Addressing those likely to react negatively to the company’s moves, he said: “I know that Americans, including many of our own consumers, employees, and other partners, hold a wide spectrum of views related to guns. I’m not here to suggest we repeal the Second Amendment or to suggest that gun owners aren’t responsible. In fact, as a former U.S. Army officer, I took a solemn oath to support and defend the Constitution of the United States. But as retired four-star general Michael Hayden once said, ‘There are some weapons out there that frankly nobody should have access to. And actually, there are some people out there who should never have access to any weapons.’”

Coming 2 Days Before Primary, Jacksonville Shooting Certain To Change… Nothing

With Florida’s primary election coming barely two days after a mass shooting at a video game tournament in Jacksonville, how much will that tragedy affect the race for governor?

How about zero.

All five of the Democratic candidates vocally oppose the National Rifle Association and support measures such as a ban on assault weapons. The GOP’s two leading candidates, state agriculture commissioner Adam Putnam and U.S. Rep. Ron DeSantis, are taking the standard Republican position of supporting the NRA and opposing new gun restrictions.

“Both of those guys are pro-gun. They’re not going to change at this point,” said longtime Florida pollster Brad Coker. “There’s not much difference between the Dems, either.”

Two men competing in a video football tournament were shot to death Sunday afternoon by a fellow player, who then killed himself. Eleven others were wounded at the downtown Jacksonville Landing tourist destination.

The death toll is significantly lower than the 17 who were killed at Marjory Stoneman Douglas High School in Parkland, Florida, early this year and the 49 who were murdered at the Pulse night club in Orlando in 2016.

“Unfortunately, the half-life on these incidents is getting shorter as time goes by,” said Steve Schale, a Democratic consultant who led former President Barack Obama’s two wins in the state and who is now an adviser to former U.S. Rep. Gwen Graham’s gubernatorial campaign.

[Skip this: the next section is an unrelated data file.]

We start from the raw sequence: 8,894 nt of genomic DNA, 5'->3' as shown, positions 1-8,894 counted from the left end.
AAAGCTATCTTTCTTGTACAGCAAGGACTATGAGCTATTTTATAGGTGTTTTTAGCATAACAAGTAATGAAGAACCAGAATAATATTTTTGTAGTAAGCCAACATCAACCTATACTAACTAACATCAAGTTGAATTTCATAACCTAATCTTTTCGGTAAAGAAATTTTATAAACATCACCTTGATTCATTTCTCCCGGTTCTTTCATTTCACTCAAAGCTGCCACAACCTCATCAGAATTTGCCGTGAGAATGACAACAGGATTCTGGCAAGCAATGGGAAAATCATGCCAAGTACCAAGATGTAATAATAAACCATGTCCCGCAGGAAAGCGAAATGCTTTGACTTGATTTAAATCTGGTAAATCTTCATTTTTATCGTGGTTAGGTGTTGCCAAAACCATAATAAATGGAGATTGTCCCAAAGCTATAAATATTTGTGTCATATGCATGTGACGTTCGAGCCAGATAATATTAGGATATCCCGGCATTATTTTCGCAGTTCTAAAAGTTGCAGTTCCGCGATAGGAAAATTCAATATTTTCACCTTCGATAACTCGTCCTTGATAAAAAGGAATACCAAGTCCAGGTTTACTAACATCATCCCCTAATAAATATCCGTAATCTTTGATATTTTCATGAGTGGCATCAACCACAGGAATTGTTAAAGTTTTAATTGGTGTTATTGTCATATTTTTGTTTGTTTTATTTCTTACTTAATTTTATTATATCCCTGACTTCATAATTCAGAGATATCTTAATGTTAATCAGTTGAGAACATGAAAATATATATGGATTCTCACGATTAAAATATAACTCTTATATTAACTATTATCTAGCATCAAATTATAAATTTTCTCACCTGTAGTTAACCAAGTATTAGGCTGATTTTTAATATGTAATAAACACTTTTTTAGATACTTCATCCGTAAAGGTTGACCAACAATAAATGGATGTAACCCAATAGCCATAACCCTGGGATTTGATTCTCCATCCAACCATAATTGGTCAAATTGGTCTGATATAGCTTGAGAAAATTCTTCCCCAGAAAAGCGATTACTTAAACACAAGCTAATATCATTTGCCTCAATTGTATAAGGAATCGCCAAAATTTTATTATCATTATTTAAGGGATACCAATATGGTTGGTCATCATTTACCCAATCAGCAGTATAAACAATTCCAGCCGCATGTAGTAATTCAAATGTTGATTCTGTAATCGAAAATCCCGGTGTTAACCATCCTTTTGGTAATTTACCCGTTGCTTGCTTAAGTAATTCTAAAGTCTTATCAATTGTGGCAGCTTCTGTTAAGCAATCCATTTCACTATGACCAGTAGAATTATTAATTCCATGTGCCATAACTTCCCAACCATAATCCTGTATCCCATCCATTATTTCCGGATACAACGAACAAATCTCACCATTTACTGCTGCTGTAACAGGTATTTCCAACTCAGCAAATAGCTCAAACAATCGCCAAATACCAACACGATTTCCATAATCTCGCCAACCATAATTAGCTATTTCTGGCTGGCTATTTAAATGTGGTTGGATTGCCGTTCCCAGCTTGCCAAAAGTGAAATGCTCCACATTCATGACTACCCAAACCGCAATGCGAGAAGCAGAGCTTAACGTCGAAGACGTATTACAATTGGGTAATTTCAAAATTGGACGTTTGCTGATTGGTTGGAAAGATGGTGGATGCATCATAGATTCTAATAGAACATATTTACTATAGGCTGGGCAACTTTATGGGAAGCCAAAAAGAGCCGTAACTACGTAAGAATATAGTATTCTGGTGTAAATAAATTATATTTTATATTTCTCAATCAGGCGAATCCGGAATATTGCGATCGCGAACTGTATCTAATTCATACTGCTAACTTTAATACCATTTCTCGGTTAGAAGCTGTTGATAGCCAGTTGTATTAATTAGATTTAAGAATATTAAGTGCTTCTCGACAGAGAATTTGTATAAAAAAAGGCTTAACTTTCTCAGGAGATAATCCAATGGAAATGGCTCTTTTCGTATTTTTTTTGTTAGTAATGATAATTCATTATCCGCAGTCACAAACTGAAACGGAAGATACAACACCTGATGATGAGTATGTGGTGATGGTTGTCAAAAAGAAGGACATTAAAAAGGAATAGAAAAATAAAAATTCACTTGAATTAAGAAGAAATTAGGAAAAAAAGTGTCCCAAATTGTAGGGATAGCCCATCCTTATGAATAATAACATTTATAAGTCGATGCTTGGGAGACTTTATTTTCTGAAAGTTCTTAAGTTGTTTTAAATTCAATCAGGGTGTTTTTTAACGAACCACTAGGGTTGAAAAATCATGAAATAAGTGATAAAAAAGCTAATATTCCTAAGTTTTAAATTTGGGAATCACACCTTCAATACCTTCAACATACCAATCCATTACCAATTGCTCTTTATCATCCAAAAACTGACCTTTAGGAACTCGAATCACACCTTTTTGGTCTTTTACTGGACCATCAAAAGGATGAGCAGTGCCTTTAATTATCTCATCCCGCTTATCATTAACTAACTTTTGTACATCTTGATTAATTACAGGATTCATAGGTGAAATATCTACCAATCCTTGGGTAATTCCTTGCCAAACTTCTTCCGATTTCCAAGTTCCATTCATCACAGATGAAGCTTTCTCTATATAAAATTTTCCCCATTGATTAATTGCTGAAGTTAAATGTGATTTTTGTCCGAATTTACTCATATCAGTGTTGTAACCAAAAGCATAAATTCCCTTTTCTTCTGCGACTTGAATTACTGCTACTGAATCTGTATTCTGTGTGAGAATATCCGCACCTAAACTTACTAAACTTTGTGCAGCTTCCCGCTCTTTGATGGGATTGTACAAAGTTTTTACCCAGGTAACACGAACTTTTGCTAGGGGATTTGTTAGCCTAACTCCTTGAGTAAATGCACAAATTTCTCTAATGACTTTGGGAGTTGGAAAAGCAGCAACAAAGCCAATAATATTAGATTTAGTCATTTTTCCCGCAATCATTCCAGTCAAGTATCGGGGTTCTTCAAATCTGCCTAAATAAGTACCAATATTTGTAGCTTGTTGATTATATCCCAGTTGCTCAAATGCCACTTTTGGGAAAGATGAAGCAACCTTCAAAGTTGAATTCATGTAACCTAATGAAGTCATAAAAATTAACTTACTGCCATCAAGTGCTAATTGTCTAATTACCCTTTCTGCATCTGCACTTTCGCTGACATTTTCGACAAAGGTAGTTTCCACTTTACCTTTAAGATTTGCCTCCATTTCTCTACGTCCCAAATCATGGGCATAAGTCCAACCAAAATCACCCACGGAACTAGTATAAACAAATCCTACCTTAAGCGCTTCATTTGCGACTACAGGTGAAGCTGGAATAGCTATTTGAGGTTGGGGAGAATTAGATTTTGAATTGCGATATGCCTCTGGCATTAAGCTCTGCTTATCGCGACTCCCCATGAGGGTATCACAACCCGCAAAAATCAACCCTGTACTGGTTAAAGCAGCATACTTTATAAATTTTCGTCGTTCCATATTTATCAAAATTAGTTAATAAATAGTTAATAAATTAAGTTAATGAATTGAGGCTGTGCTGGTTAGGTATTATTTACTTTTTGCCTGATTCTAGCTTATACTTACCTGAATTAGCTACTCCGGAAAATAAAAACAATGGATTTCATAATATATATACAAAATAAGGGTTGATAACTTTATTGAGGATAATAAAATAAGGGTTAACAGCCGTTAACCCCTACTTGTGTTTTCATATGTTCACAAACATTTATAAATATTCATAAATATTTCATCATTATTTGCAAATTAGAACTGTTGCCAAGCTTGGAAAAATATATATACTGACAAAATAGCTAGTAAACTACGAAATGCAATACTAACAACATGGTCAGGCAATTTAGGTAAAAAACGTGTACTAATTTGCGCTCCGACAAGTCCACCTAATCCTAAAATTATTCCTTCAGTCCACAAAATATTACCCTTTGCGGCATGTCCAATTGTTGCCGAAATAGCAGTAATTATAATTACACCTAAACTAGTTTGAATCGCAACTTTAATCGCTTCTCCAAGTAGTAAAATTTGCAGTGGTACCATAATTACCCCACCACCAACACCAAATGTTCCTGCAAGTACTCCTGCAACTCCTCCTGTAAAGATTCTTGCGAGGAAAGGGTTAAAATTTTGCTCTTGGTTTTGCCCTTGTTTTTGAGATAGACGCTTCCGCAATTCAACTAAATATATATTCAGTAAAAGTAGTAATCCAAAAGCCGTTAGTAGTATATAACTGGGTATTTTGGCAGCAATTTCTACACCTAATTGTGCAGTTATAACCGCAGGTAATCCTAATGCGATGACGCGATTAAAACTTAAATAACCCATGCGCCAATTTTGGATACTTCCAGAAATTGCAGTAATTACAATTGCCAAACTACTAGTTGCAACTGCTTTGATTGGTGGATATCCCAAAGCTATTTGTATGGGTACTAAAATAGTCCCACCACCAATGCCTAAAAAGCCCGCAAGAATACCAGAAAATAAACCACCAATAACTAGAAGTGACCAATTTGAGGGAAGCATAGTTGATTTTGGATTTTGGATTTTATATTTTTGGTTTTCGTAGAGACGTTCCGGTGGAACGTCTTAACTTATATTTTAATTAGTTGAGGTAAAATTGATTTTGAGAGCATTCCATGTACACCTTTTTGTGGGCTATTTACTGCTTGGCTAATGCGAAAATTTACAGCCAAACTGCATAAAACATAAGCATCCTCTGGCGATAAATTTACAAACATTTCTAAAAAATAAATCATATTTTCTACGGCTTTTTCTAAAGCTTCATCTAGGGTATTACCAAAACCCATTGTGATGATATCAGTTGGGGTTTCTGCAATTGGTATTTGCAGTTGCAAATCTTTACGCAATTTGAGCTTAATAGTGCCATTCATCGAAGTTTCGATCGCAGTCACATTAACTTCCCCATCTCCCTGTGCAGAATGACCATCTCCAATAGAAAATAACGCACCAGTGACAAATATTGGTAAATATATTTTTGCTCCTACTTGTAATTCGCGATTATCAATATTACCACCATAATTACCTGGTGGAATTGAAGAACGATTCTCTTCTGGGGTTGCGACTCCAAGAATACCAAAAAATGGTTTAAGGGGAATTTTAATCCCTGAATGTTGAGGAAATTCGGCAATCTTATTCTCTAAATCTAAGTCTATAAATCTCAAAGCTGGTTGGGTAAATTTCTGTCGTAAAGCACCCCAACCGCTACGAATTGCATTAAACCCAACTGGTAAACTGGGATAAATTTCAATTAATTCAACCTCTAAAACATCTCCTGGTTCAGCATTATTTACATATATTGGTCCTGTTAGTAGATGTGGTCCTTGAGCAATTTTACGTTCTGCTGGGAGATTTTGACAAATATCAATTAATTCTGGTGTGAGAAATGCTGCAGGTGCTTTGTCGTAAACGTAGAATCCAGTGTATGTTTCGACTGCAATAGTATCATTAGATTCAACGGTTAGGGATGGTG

What’s more, Florida frequently has shooting incidents with multiple victims. Just two days earlier and six miles away, one person was killed and two injured at a high school football game. The previous Friday, two were shot at a high school football game in Palm Beach County.

One political consultant who spoke on condition of anonymity said the Jacksonville incident, in a high-profile tourist area where most of the tournament attendees were relatively well-off, is getting far more attention than most shootings in the state, in which the victims are black or Latino, such as the one two days earlier.

Schale agreed that the Jacksonville shooting would not affect either gubernatorial primary much, but said he did think the issue would help Democrats in the November general election. He pointed to the decision of both Putnam and DeSantis to cancel planned events in Jacksonville ― a major population center for both Republican and Democratic primary voters ― while several of the Democratic candidates, including Graham, kept their scheduled visits to the city. “The purpose of the visit obviously changed,” he said.

Schale recalled a time not long ago when Democratic candidates for statewide office in Florida would avoid speaking about guns entirely. “I do think the tone around gun safety has changed dramatically. The state is a different place than it was years ago,” he said. “Both Adam Putnam and Ron DeSantis are out of the mainstream compared to where most Americans are on guns today.”

Putnam declared himself a “proud NRA sellout” when he began his campaign last year. DeSantis has said he would have vetoed the law that imposed some modest restrictions on firearms immediately after the Parkland school massacre ― a law that was pushed for and signed by Republican Gov. Rick Scott, who is now running for U.S. Senate.

Neither of the GOP candidates’ campaigns responded to HuffPost’s queries on the matter. The Florida lobbyist for the NRA, Marion Hammer, hung up on a reporter. Subsequent calls to her number produced only silence on her end of the line, as someone would pick up the phone but then not speak or respond to greetings.

Coker, the pollster, said he doubted this latest shooting would alter public sentiment much at all. He said his polling over the years has found that guns are as polarizing as abortion, with few “persuadable” voters open to changing their minds or even willing to listen.

“If it’s there, it’s a sliver,” he said, referring to any potential shift in opinion. “It’s not going to have a major effect even on the general election.”

Gun Safety Group Taps Veterans To Help Bridge Divides In Gun Debate

Retired four-star Gen. Michael Hayden has confronted more than his fair share of threats throughout a 39-year career in the U.S. Air Force and tenures atop the Central Intelligence Agency and National Security Agency. 

In a video released Monday by gun violence prevention group Giffords, Hayden cites a sobering statistic to underscore the urgency of his latest mission to protect.

“We’ve had more Americans killed in high schools in this country in the last year than have been killed in Afghanistan,” Hayden says.

He could have gone further. So far this year, the number of people killed in school shootings is more than double that of all U.S. military personnel who have died in combat zones around the world, according to a recent tally.